Transgender bathroom policy stirs controversy

Riley Overend

Vice President Joe Biden said last fall that transgender discrimination is “the civil rights issue of our time.”

Today, thanks to a new California law dealing with transgender rights, the issue is coming to light in the state’s public high schools.

Last month, Governor Jerry Brown signed measure AB 1266 into law, giving transgender students equal access to facilities and activities consistent with their gender identity.  This ensures that “trans” students, whose gender identity differs from their assigned sex at birth, will be able to use the bathroom or locker room of their preference, and even join sports teams of the gender with which they identify.

At Redwood, the law’s effect can be seen particularly at the entrance of the girls’ bathrooms, where new signs read, “All students who identify as female are welcome to use this restroom.”  Signs on the boys’ restrooms have been torn off the doors.

While supported by the Gay Trans Straight Alliance and other Redwood students, the law has been met with some opposition.

The signs put on the girls’ bathroom read: “Redwood High School is committed to protecting all students, regardless of gender identity. All students who identify as female are welcome to use this restroom.”
The signs put on the girls’ bathroom read: “Redwood High School is committed to protecting all students, regardless of gender identity. All students who identify as female are welcome to use this restroom.”

Junior Brian Montesinos, president of the Redwood Republican Club, said it could lead to an invasion of privacy.

“It’s a good agenda, but at the same time it can make others uncomfortable and we need to think of the grand majority of people,” Montesinos said.  “For example, it wouldn’t take that much effort for a young kid to say he’s transgender and use that as an excuse to change in a girls’ locker room.”

Freshman tennis player Sophia Gazor said she thinks that the law could pose problems for girls’ sports teams.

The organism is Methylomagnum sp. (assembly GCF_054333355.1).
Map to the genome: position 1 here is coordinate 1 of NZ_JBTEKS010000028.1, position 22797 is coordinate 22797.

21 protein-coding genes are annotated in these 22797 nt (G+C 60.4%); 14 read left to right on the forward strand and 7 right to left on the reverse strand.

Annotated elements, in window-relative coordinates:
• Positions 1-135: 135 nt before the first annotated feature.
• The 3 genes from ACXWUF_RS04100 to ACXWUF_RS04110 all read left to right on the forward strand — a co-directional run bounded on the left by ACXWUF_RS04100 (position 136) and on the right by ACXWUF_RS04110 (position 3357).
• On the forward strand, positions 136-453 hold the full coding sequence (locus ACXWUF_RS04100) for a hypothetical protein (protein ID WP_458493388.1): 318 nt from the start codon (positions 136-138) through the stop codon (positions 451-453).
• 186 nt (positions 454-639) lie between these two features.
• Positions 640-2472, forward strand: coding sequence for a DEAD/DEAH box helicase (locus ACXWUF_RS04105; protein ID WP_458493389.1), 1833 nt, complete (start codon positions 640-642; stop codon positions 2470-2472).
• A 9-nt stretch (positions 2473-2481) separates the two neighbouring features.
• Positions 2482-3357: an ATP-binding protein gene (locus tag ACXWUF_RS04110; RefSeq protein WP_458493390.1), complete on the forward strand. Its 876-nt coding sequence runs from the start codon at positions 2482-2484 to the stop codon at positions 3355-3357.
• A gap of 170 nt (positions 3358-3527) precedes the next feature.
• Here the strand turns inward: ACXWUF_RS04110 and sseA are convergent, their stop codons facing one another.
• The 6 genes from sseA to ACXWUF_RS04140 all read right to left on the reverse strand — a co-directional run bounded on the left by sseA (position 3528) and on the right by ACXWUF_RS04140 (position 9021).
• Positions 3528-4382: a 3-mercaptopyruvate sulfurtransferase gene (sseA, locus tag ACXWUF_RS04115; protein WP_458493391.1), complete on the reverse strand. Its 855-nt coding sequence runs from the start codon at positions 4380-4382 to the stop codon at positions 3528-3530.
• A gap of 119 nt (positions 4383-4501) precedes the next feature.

“If a guy was on the opposing tennis team,” said Gazor, referring to a girl who was born a boy, “it would be unfair because boys are built differently and have higher testosterone levels, enabling them to generate more power and play better.”

Principal David Sondheim, however, is a strong supporter of the new policy.

“The fact that you’re a transgender student shouldn’t prohibit you from playing a sport,” Sondheim said.

The movement to overturn the bill has been led by Karen England and the Capitol Resource Institute, who are petitioning to repeal the law on the grounds that the bill is a safety and common sense issue.  England declined interview requests.

“People who aren’t accepting of trans people are going to have to get over that,” said Jeremy Bearer-Friend, a member of Stanford Law School’s OUTLAW program, an organization dedicated to improving campus life for trans students.

“This will allow trans students to feel like a part of their school and a part of their team,” Bearer-Friend said. “It makes society more inclusive, and that’s a benefit for any gender.”

Although the new law is a step in the right direction for transgender people, they still do not possess the same liberties as other groups in the LGBT movement.  Often, they are the group that is behind the curb in gaining equal rights.

For example, in 2010, the repealing of “don’t ask, don’t tell” granted gay, lesbian, and bisexual citizens the right to serve in the military, but transgender individuals are still effectively barred from joining any branch of the armed forces.  Discrimination extends into housing, healthcare, and schools, and there are fewer laws to protect them in the workplace as compared to gays, lesbians, and bisexuals.

“There are crisis-level highs of unemployment and homelessness in the trans community because of employment discrimination,” Bearer-Friend said.

According to Mark Snyder of the Transgender Law Center, the discrimination is partially caused by low public awareness.

“Many people have yet to meet a transgender person, so the more transgender people come out and share their stories, the more people will come around to support fairness and equality for the trans community.”

Snyder believes that the bill is the first step in the fight for equality.

“The bill clarifies existing law that transgender students should be treated the same as all other students,” Snyder said. “Before the law, many schools were ignoring their legal obligation to transgender students, and now it will be very clear.”